• Logical word groups – This would include learning all of the words describing things you could find in a bathroom or all of the animals you would find at a pet store or the names of all the different dishes, cups, and silverware in the kitchen. If you ever learned a foreign language in high school or college, this is most likely how vocabulary was introduced. By learning the groups of words together, you have a frame of reference for each word. Plus, when you are reading and encounter a word (lets say “spoon”), you are probably pretty likely to also see other similar words (like “fork”, “knife” and “butter dish”).
  • Words as you encounter them – When you are reading and encounter a new word, you can either grab a dictionary right then or write it down to look up later. Early readers are frequently going to see unknown words in almost anything they read. These are great words to add to a vocabulary list.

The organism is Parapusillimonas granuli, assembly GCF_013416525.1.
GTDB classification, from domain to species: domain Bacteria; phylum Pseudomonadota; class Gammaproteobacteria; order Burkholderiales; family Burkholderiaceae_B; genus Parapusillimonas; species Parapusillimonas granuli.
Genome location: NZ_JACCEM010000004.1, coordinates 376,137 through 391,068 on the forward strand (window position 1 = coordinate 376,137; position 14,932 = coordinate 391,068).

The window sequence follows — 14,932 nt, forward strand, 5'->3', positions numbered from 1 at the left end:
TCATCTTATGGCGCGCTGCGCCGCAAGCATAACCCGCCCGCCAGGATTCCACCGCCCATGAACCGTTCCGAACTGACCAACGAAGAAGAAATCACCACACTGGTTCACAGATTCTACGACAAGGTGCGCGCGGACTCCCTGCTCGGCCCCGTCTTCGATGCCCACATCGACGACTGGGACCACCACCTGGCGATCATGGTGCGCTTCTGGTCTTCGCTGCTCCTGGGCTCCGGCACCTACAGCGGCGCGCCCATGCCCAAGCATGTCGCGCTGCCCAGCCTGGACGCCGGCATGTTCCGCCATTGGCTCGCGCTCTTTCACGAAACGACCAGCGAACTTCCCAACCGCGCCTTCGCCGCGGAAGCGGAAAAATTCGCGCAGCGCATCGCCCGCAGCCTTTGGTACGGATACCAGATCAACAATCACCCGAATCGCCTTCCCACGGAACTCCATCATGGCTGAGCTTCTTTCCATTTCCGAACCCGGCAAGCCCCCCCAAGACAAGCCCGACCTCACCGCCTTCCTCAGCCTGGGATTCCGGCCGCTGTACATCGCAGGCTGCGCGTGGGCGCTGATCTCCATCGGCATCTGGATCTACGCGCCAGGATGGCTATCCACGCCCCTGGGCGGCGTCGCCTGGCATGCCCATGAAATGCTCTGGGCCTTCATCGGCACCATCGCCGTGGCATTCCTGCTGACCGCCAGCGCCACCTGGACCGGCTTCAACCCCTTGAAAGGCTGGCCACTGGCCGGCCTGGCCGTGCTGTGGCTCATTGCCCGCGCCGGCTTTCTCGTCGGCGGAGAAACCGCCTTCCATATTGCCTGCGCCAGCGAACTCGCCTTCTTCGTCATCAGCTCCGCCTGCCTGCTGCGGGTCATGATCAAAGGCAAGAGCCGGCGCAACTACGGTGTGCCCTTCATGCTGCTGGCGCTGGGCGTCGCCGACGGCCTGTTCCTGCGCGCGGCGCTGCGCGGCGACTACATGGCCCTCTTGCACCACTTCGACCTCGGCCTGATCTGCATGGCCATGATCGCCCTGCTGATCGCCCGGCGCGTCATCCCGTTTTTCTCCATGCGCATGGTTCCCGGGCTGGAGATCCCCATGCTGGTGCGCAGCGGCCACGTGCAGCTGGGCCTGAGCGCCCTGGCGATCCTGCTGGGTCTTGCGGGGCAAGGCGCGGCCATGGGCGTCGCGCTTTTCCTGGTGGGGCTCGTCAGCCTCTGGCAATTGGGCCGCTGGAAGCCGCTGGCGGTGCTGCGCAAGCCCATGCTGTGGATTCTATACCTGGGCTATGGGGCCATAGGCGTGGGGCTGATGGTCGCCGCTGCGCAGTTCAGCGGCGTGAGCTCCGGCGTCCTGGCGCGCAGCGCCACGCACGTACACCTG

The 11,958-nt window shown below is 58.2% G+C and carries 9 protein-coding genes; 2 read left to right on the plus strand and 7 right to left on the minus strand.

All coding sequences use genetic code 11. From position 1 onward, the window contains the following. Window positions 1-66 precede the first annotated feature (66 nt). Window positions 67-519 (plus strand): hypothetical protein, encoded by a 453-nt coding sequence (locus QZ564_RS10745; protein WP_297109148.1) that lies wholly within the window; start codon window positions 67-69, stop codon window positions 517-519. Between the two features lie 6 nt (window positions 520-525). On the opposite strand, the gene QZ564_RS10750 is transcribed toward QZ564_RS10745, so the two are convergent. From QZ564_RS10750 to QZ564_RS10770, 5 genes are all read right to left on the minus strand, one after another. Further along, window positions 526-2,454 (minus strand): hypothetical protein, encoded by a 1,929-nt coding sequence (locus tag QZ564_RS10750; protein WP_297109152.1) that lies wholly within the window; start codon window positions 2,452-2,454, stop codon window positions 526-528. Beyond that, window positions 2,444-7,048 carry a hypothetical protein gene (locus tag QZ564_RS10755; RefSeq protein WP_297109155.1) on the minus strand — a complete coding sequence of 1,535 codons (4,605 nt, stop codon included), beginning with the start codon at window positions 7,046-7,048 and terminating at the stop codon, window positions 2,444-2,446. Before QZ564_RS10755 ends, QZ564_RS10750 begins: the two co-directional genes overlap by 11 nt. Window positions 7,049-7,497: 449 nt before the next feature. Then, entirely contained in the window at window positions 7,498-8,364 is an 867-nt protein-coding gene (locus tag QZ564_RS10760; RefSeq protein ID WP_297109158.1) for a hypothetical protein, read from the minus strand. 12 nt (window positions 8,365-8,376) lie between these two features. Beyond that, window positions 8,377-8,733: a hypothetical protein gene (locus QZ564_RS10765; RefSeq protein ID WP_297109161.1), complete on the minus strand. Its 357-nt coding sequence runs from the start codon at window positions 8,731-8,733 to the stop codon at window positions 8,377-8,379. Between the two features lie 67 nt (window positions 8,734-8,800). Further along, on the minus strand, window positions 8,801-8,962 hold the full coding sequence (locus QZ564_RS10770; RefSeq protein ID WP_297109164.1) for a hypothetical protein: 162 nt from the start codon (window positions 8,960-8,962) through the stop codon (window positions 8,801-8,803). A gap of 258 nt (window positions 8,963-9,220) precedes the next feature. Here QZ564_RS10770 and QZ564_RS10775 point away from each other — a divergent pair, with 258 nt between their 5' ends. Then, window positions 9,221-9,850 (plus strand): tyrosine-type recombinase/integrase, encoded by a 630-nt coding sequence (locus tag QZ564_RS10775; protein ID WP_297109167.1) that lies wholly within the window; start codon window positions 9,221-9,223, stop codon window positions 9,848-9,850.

Writing
One of the best ways to learn a new word is to actually write it down. The physical act of forming the letters gives the brain something in addition to just the visual input to use when remembering something. Early readers are not going to sit around making up sentences and stories for each word they encounter, so how can you get them to use the writing of the words to help learn how to read the words?

  • Make lists – When you are getting ready to go on a quick trip to the store to pick up a few things, let your kids make the shopping list. Spell the words out loud and let them do the writing. If they have trouble forming the letters, write the words and let them trace your writing.